We put our beer, cool drinks for the children and bottles of fresh milk from Simba
                      Estate, in the stream and on Christmas morning they were as cold as if they had been in
                      the refrigerator all night. There were not many presents for the children, there never are,
                      but they do not seem to mind and are well satisfied with a couple of balloons apiece,
                      sweets, tin whistles and a book each.

                      George entertain the children before breakfast. He can make a magical thing out
                      of the most ordinary balloon. The children watched entranced as he drew on his pipe
                      and then blew the smoke into the balloon. He then pinched the neck of the balloon
                      between thumb and forefinger and released the smoke in little puffs. Occasionally the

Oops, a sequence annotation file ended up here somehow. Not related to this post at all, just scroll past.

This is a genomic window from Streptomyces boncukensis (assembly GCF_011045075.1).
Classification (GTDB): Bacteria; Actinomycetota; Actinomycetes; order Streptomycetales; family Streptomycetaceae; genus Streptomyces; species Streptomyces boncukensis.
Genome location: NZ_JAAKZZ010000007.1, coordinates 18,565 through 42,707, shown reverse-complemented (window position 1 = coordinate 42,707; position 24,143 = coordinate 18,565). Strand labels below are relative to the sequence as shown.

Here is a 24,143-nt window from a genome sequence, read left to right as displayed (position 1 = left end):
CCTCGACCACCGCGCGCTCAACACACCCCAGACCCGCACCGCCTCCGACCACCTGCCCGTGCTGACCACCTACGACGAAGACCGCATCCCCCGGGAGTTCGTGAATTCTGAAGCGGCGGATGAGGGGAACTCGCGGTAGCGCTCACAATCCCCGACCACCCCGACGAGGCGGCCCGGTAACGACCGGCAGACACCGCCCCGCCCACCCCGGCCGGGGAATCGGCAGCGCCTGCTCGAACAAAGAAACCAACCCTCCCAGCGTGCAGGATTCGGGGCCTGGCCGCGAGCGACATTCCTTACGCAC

balloon ejected a perfect smoke ring and the forest rang with shouts of “Do it again
                      Daddy.” Another trick was to blow up the balloon to maximum size and then twist the
                      neck tightly before releasing. Before subsiding the balloon darted about in a crazy
                      fashion causing great hilarity. Such fun, at the cost of a few pence.

                      After breakfast George went off to fish for trout. John and Jim decided that they
                      also wished to fish so we made rods out of sticks and string and bent pins and they
                      fished happily, but of course quite unsuccessfully, for hours. Both of course fell into the
                      stream and got soaked, but I was prepared for this, and the little stream was so shallow
                      that they could not come to any harm. Henry played happily in the sand and I had a
                      most peaceful morning.

                      Hamisi roasted a chicken in a pot over the camp fire and the jelly set beautifully in the
                      stream. So we had grilled trout and chicken for our Christmas dinner. I had of course
                      taken an iced cake for the occasion and, all in all, it was a very successful Christmas day.